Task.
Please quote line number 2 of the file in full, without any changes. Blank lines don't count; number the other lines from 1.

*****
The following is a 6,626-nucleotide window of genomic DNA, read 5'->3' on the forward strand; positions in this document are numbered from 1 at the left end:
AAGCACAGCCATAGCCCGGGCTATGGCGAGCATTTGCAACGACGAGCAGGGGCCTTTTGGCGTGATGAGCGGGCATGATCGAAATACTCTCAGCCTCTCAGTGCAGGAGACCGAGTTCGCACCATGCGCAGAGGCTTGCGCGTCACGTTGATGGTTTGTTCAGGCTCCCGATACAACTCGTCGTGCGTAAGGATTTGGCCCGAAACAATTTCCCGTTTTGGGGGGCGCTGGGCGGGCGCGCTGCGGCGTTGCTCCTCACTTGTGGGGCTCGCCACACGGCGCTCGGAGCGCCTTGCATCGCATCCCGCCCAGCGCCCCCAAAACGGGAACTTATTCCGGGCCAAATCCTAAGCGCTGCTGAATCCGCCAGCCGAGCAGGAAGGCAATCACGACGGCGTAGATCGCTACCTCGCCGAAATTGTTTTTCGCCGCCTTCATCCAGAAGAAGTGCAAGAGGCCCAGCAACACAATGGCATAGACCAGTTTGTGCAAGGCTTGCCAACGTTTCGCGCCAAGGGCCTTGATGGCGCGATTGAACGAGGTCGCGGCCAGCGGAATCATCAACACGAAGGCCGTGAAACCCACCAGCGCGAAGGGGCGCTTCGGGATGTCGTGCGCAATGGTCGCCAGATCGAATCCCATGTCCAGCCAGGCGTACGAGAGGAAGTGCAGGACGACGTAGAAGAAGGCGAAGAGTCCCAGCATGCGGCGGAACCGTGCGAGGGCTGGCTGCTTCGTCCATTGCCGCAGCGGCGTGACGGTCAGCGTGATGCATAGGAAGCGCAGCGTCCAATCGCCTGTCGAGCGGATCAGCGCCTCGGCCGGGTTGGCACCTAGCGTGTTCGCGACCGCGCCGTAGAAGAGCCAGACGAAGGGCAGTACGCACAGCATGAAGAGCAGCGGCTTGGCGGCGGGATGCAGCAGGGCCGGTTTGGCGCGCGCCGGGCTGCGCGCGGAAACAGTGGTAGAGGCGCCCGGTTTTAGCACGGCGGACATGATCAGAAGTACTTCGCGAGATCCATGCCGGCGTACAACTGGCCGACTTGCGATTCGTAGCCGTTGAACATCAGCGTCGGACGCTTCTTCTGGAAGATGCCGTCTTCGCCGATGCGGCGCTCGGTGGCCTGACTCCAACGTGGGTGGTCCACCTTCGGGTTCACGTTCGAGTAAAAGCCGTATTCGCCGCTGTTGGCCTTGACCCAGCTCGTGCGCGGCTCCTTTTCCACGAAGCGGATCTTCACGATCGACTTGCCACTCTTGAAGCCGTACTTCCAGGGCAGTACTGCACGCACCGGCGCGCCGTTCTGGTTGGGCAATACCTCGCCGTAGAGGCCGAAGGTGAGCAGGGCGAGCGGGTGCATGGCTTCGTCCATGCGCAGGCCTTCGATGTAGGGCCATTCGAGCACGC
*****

AAGCACAGCCATAGCCCGGGCTATGGCGAGCATTTGCAACGACGAGCAGGGGCCTTTTGGCGTGATGAGCGGGCATGATCGAAATACTCTCAGCCTCTCAGTGCAGGAGACCGAGTTCGCACCATGCGCAGAGGCTTGCGCGTCACGTTGATGGTTTGTTCAGGCTCCCGATACAACTCGTCGTGCGTAAGGATTTGGCCCGAAACAATTTCCCGTTTTGGGGGGCGCTGGGCGGGCGCGCTGCGGCGTTGCTCCTCACTTGTGGGGCTCGCCACACGGCGCTCGGAGCGCCTTGCATCGCATCCCGCCCAGCGCCCCCAAAACGGGAACTTATTCCGGGCCAAATCCTAAGCGCTGCTGAATCCGCCAGCCGAGCAGGAAGGCAATCACGACGGCGTAGATCGCTACCTCGCCGAAATTGTTTTTCGCCGCCTTCATCCAGAAGAAGTGCAAGAGGCCCAGCAACACAATGGCATAGACCAGTTTGTGCAAGGCTTGCCAACGTTTCGCGCCAAGGGCCTTGATGGCGCGATTGAACGAGGTCGCGGCCAGCGGAATCATCAACACGAAGGCCGTGAAACCCACCAGCGCGAAGGGGCGCTTCGGGATGTCGTGCGCAATGGTCGCCAGATCGAATCCCATGTCCAGCCAGGCGTACGAGAGGAAGTGCAGGACGACGTAGAAGAAGGCGAAGAGTCCCAGCATGCGGCGGAACCGTGCGAGGGCTGGCTGCTTCGTCCATTGCCGCAGCGGCGTGACGGTCAGCGTGATGCATAGGAAGCGCAGCGTCCAATCGCCTGTCGAGCGGATCAGCGCCTCGGCCGGGTTGGCACCTAGCGTGTTCGCGACCGCGCCGTAGAAGAGCCAGACGAAGGGCAGTACGCACAGCATGAAGAGCAGCGGCTTGGCGGCGGGATGCAGCAGGGCCGGTTTGGCGCGCGCCGGGCTGCGCGCGGAAACAGTGGTAGAGGCGCCCGGTTTTAGCACGGCGGACATGATCAGAAGTACTTCGCGAGATCCATGCCGGCGTACAACTGGCCGACTTGCGATTCGTAGCCGTTGAACATCAGCGTCGGACGCTTCTTCTGGAAGATGCCGTCTTCGCCGATGCGGCGCTCGGTGGCCTGACTCCAACGTGGGTGGTCCACCTTCGGGTTCACGTTCGAGTAAAAGCCGTATTCGCCGCTGTTGGCCTTGACCCAGCTCGTGCGCGGCTCCTTTTCCACGAAGCGGATCTTCACGATCGACTTGCCACTCTTGAAGCCGTACTTCCAGGGCAGTACTGCACGCACCGGCGCGCCGTTCTGGTTGGGCAATACCTCGCCGTAGAGGCCGAAGGTGAGCAGGGCGAGCGGGTGCATGGCTTCGTCCATGCGCAGGCCTTCGATGTAGGGCCATTCGAGCACGC